Pictures of Arthritis Rashes
Pictures of Arthritis Rashes
Arthritis comes in different forms, and not all symptoms are made equal. Pain and inflammation are common arthritis complaints, but rashes from arthritis are common too, particularly if you have an underlying inflammatory condition. Some rashes may not itch, but they can still be uncomfortable. Any unusual rash that lasts more than a week should be checked out and treated by your doctor – especially if you have arthritis.
How Does Arthritis Cause Rashes?
Arthritis occurs when joint tissues swell. This persistent inflammation causes pain. Pain is often the first and most prevalent symptom of arthritis, but inflammation can lead to other complications.
Certain forms of arthritis are related to diseases that actually prompt your body to destroy its own tissues, including joint tissue. This tissue damage can also cause rashes at the site of pain and swelling.
Rheumatoid Arthritis Rashes
Rheumatoid arthritis (RA) is a form of arthritis caused by an autoimmune disease. Unlike osteoarthritis, RA causes the body to attack healthy tissues. This is why redness and inflammation are more prominent in RA than osteoarthritis, although both conditions are painful.
Rashes are also more common in RA. The rashes are red and blotchy, and often occur on the hands and legs. They’re not necessarily itchy, but RA rashes can be bothersome, especially if they spread to your face and abdomen.
Skin Rashes in Lupus
Lupus is another type of rheumatic disease. It is not technically classified as arthritis, but it shares many of the same characteristics. Chronic inflammation from lupus causes joint pain, and patients can also experience skin rashes.
Lupus rashes are called cutaneous lupus. These rashes are red, raised bumps that can form into patches. They are most prominent on the arms and legs, as well as the scalp.
According to Kids Health, an estimated 15 percent of lupus patients have discoid lupus erythematosus (DLE). This type of skin lupus can lead to permanent scarring from rashes.
Rashes from Psoriatic Arthritis
Psoriasis is a chronic immune disease that increases skin cell turnover. A buildup of old and new skin cells results in red scales and plaque-white patches that are characteristic of psoriasis. Some rashes may also appear thick and silver in color.
Because psoriasis is inflammatory, it can lead to arthritis. According to the American College of Rheumatology, 15 percent of psoriasis patients will develop psoriatic arthritis. If you have psoriatic arthritis, you may experience an increased prevalence of psoriasis rashes around your joints. The rash can also spread to your nails, causing splitting and breakage.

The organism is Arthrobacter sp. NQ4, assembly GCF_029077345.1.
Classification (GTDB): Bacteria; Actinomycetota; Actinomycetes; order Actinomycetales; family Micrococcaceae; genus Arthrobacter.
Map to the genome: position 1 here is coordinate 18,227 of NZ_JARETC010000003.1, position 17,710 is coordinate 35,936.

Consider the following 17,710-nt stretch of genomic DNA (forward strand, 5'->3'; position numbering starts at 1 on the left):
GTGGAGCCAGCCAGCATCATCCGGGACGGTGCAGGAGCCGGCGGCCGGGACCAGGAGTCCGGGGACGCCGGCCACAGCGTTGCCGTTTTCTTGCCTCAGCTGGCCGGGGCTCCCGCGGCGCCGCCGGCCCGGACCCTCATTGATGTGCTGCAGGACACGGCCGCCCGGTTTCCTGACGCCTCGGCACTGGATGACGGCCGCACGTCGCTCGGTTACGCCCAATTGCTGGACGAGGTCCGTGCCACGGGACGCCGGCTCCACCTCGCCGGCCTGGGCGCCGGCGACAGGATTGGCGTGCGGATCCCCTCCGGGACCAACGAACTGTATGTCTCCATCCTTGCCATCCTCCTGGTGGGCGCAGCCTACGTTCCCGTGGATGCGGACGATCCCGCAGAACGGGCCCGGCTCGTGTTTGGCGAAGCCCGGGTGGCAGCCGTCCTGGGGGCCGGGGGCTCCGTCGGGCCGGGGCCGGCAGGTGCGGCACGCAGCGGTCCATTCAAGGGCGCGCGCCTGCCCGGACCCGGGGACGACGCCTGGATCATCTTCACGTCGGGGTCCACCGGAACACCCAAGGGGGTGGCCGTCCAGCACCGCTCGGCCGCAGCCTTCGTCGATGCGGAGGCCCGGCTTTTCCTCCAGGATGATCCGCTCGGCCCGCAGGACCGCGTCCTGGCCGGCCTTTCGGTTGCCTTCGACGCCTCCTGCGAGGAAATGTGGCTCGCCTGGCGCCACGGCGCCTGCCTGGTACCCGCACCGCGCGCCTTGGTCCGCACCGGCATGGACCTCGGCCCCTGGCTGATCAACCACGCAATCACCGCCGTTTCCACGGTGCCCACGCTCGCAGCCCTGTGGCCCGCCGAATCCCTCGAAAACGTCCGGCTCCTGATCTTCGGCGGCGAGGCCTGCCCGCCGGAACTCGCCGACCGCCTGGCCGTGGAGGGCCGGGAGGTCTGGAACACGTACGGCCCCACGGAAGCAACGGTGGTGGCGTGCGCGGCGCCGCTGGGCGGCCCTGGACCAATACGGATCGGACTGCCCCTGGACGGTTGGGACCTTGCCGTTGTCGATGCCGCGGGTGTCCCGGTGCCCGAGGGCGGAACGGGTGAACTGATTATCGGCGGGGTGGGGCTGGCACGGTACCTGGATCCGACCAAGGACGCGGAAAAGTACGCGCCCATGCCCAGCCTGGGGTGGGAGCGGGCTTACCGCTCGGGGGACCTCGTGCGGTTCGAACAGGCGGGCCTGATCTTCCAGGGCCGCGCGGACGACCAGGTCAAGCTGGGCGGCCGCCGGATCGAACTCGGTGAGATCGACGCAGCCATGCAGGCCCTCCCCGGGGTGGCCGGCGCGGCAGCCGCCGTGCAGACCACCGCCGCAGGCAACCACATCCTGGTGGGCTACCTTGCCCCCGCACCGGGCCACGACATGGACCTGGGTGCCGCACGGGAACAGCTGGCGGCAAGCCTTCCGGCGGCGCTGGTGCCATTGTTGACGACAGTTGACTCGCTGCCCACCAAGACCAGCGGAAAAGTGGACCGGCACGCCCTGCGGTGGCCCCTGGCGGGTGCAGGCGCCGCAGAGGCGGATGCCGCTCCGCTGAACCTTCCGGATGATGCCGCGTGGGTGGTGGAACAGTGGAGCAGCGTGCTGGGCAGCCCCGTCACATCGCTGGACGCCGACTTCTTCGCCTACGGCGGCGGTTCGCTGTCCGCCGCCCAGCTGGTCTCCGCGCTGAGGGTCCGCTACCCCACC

Infections and Other Causes
Arthritis and related rashes may also be the result of severe illnesses. Improperly treated bacterial, fungal, and viral infections can penetrate into the joints between your bones. Inflammation may occur, along with a red, itchy skin rash. In these cases, it’s important to treat the infectious disease along with the inflammation.
Other Symptoms of Arthritis Rashes
Chronic rashes are a real cause for concern. This is especially the case if the rashes don’t improve with over-the-counter lotions, or end up spreading to other areas of your body. If you have a rash but aren’t sure if it’s related to arthritis, consider these other common symptoms of arthritis rashes:
- joint pain
- visible redness and swelling
- loss of appetite and weight loss
Treating More Than Just the Rash
Corticosteroid creams might be enough to treat some types of rashes, but arthritis rashes need extra treatment measures. Non-steroidal anti-inflammatory medications can reduce swelling, prevent future skin rashes, and relieve pain. You can try over-the-counter versions, such as Aleve and Motrin IB, first. If the pain and rash don’t respond, your doctor will likely recommend a prescription instead.
Keep Arthritis Rashes at Bay
Widespread arthritis rashes can be both embarrassing and discouraging. Even if a rash clears up today, if you don’t take preventive health measures, a new one might occur tomorrow. That’s why it’s important to take all of your medications as directed. You should also report any new symptoms to your doctor right away. Exercise and a healthy diet can also reduce inflammation and lift your spirits while you battle arthritis rashes.
- Psoriatic Arthritis (2012, September). American College of Rheumatology. Retrieved September 24, 2013 from http://www.rheumatology.org/practice/clinical/patients/diseases_and_conditions/psoriaticarthritis.asp
- Living with Lupus (2011, September). Kids Health. Retrieved September 23, 2013 from http://kidshealth.org/parent/medical/arthritis/lupus.html
- Rheumatoid Arthritis (n.d.). Medline Plus. Retrieved September 23, 2013 from http://www.nlm.nih.gov/medlineplus/rheumatoidarthritis.html
- Living with Arthritis (2010, March). National Institute of Arthritis and Musculoskeletal and Skin Diseases. Retrieved September 23, 2013 from http://www.niams.nih.gov/Health_Info/Arthritis/default.asp